He spotted her across a crowded room, and both of their lives were changed forever.‚
Kirk Patrick Jr. was a young intern at the LSU School of Medicine in New Orleans, giving a presentation, when he first laid eyes on Judith Tapper, a senior at Tulane’s medical school. No doubt she stood out in the crowd, as one of only a handful of female med students back in 1963. But Kirk saw something more—a vision of his future.
“I looked up and I saw this girl, and I said to myself, ‘Wow!‚'” he recalls. “I knew I had to meet her.”
The pair’s first date that spring was “pretty much” love at first sight, says Judie, and it wasn’t long before Kirk proposed—so soon, in fact, that she wasn’t sure of his first name. ‚”I had heard them paging ‘Dr. Kirk Patrick,’ and I thought that was all his last name for a while,” she says, with a laugh.
“I usually make up my mind in a hurry,‚” explains Kirk of the whirlwind courtship. “It helps to be young and in love.”
The following February, the couple, still both in the busiest days of their medical training, managed to swap off a few on-call nights in order to get married and have a quick honeymoon. “Only our immediate family and friends were there for the ceremony,” says Judie. “Afterward, we went back to my apartment and had cake from the grocery store and some champagne.”
Fast-forward a half-century to early 2014, when the couple’s two adult children, Kirk “Patrick” Patrick III and Kelly Patrick Williams, suggested putting together a party for their parents‚’ 50th anniversary. “I thought about it, and then I said, ‘You know, we never had a nice wedding reception,'” says Judie. It was decided that the milestone celebration would also serve as the proper reception that she had always imagined.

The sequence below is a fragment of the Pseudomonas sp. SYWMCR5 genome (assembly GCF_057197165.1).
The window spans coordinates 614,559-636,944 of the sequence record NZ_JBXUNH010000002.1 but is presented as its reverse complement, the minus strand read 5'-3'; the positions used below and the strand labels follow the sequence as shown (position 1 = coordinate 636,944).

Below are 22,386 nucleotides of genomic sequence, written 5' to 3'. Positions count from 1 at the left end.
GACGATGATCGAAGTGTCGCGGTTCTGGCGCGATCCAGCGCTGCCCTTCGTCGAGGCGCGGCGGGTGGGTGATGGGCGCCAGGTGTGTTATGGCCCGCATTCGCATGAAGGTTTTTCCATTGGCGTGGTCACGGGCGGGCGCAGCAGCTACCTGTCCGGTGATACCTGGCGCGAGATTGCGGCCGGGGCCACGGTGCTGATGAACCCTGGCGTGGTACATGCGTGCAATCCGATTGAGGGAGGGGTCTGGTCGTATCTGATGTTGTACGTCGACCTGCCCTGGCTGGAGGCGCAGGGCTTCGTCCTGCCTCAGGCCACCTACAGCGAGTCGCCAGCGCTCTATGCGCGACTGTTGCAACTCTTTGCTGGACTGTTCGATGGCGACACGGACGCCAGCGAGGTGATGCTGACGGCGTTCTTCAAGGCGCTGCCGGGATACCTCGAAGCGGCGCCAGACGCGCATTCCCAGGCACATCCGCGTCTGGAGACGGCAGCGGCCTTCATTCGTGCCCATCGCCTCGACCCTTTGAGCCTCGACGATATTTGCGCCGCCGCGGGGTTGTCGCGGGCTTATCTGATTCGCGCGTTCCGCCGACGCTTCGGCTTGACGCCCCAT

Instead of the 10 or so people who had attended the original reception, a group of 140 friends and family members from as far away as Ohio and Tennessee gathered at the Patricks’ Old Goodwood-area home to share their good wishes. A friend lent them the bride-and-groom cake topper from her own 1960s wedding, complete with bouffant hairdo, and they used the vintage piece to adorn their elegant three-tiered buttercream confection. “We even cut the cake and stuffed it into each other’s mouths like we were supposed to have done 50 years ago,” says Judie, laughing.
Now that Kirk and Judie are retired from their respective ophthalmology and dermatology practices, they have time to reflect on what has made their marriage endure. “We both did what we loved,” says Judie. “That was one of the main things. You can’t expect your spouse to make you happy—you have to do that.”
And what’s Kirk’s prescription for a happy life together? ‚”It really is a matter of give-and-take,” he says. “You don’t hit home runs every day; you’re going to have a series of ups and downs. But you have to have a sense of optimism about tomorrow.